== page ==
Last week’s Gazette Chronicle by Hilary Wall on Vineyard names made me think about the preponderance of places named by the original Oak Bluffs people. With so many of our streets derived from the Algonquin language I took for granted that Oak Bluffs was a center for the Island Wampanoags. A cursory amount of research surprised me. First, we didn’t have a large native population during the ‘contact’ period (when the Europeans came). Second, Ogkeshkuppe was subordinate to the Takemmy and Nunnepog sachems to the south.

Our rental home on Dukes County avenue during my first summer here was two doors down from the esteemed Napoleon Madison who the parents reverentially introduced us to as chief of the tribe (he was actually the Medicine Man). The kindly old man always smiled and waved and didn’t mind putting on his spectacular headdress until the adults stopped us from pestering him. That formed a lasting impression on me that Oak Bluffs was the center of the original people’s universe. I wouldn’t bet cash, but while it seems our tiny town has more native names than the other towns it was actually white men who provided the appellations.

Farm Neck was originally Ogisske, for example. Thomas Mayhew changed the name when he sold it to John Daggett, our first white settler. Tikhoma was the area at the head of the Lagoon. Quatapog (today Quantapog) was a small pond at Farm Neck, and Quosaquannes is the land we call East Chop.

The Algonquian named places and villages along the coast and ponds and estuaries, many in locations where shellfish were available. Sengekontacket is one of those and so is Pohqu-Auke (renamed Pecoy Point) that loosely translates to where we get shellfish. Another is Weatauque (place of the boundary spring), the Land Bank’s Weahtaqua Springs Preserve at the bottom of the lagoon. Generally, according to George R. Stewart’s Names on the Land, our indigenous ancestors only bothered naming places for what occurred there. Those who came later used names for identification, location or ownership.

Part of the charisma of Oak Bluffs comes from our characters. Some were historically significant such as our past black politicians, some who shared the heritage of the protectors of the land such as Napoleon Madison, and some who were, well, just nice. Philip Lockwood Swift was one of those. You probably knew Phil like I did; the thin dude with the dreads down at Mahoney’s nursery who knew everything about plants that you needed to know and who would stop what he was doing, smile and tell you. Phil told me how big and deep to dig a hole for the pear trees the kids gave me one Father’s Day, which spikes to use for fertilizer and, years later when pears didn’t grow, how to prune it.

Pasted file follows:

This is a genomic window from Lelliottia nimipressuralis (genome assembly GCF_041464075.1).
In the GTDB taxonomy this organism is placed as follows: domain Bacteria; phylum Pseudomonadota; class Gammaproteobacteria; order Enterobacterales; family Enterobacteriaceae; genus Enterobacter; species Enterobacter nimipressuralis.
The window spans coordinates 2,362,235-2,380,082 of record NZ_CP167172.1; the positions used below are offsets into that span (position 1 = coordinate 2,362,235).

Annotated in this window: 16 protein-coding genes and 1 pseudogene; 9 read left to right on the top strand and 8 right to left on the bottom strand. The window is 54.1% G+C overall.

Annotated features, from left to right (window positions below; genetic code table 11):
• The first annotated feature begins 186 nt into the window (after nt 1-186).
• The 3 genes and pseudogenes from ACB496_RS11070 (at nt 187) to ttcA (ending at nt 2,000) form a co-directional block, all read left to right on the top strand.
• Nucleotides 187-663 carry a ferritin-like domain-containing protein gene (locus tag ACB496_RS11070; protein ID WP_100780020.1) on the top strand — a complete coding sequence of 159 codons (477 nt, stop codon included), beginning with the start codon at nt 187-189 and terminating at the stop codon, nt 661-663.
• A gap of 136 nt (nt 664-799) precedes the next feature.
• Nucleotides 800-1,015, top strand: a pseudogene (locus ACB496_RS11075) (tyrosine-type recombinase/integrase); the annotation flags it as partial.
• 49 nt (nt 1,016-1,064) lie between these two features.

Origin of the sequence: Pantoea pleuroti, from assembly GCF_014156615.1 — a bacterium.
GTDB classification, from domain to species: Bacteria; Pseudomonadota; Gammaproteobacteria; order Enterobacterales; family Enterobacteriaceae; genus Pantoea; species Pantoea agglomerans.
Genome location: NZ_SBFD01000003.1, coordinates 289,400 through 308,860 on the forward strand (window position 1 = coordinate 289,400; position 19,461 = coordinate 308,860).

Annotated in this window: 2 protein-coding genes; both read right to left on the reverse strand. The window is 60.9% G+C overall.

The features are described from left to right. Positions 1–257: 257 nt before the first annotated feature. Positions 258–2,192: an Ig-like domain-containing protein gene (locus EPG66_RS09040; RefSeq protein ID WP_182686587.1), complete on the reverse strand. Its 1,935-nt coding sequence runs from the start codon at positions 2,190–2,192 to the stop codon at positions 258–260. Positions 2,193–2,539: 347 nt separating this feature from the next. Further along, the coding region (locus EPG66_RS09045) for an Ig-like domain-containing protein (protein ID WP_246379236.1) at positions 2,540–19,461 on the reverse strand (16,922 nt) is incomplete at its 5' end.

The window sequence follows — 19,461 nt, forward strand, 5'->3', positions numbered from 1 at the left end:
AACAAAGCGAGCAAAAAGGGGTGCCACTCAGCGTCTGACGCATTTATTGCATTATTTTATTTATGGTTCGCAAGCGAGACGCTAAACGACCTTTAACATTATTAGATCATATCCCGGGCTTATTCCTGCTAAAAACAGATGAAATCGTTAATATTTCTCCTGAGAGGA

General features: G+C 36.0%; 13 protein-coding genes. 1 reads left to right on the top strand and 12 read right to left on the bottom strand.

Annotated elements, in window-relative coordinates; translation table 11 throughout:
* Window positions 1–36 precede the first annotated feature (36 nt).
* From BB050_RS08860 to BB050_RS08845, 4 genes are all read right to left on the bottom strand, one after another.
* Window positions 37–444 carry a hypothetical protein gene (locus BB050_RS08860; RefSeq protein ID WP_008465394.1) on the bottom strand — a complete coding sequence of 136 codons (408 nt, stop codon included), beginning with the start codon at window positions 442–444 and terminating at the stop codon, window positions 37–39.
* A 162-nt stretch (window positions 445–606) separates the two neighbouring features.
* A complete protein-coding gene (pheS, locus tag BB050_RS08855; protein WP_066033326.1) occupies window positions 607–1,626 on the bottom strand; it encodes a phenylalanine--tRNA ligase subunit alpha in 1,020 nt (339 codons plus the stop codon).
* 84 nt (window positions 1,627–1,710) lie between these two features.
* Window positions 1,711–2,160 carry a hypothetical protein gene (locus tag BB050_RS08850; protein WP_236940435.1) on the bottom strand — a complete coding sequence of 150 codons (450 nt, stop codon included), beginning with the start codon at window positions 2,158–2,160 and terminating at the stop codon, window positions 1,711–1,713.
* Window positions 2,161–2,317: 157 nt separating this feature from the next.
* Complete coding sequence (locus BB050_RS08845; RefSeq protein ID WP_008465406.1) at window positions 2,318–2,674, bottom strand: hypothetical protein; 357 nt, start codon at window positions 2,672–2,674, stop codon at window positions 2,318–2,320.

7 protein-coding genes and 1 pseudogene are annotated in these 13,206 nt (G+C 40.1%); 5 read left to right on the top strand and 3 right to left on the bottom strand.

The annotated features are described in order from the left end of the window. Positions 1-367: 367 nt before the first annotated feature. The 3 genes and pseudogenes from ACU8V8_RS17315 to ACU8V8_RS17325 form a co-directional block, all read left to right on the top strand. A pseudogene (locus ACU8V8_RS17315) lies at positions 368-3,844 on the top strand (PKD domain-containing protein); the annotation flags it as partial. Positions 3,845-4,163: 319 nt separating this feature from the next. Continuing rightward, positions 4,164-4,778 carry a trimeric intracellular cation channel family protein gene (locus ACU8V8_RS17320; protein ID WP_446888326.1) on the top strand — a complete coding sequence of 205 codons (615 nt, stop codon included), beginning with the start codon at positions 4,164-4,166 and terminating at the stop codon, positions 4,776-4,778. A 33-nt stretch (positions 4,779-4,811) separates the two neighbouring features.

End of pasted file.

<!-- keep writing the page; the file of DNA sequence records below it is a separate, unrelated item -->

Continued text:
Thanks to Phil I now have blueberries, grapes, vegetables and, amazingly enough, beach plums and now beach plum jelly. If it grew, Phil knew how and quietly explained it to talentless folks with short attention spans. I regret not taking time to get to know more about Philip Swift. He died on Feb. 13, seven months before his 66th birthday. Phil was born in New Bedford and found his way to the Island after adventures in Jamaica where he discovered reggae music and adopted his distinctive hair style with those impossibly long, blonde and graying dreadlocks. He married his wife Linda on the shores of Lagoon Pond and was a fan of woodworking, especially guitars. Philip L. Swift was a quiet, accommodating, gentle man. Condolences to his family and adopted family at Jardin Mahoney. I hope he rests as he lived, in peace.

Stan Nelson is the featured guest for next week’s Tuesdays in the Newsroom here at the Gazette. The Emmy-winning filmmaker will be discussing his work on over two dozen films, particularly his newest, The Black Panthers: Vanguard of the Revolution. Show time is at 5:30 p.m., and remember seating is limited.

The Oak Bluffs Fireworks organizers are looking for a sponsor to replace Black Entertainment Television. More on this later. The pinkletinks have spoken so spring beckons. Back Door Donuts reopens on April 15.

Information on the Wampanoag (Wôpanâak) language is at, where you can learn that skunk (Sukôk) means ‘Ejects body fluid’.

Keep your foot on a rock.

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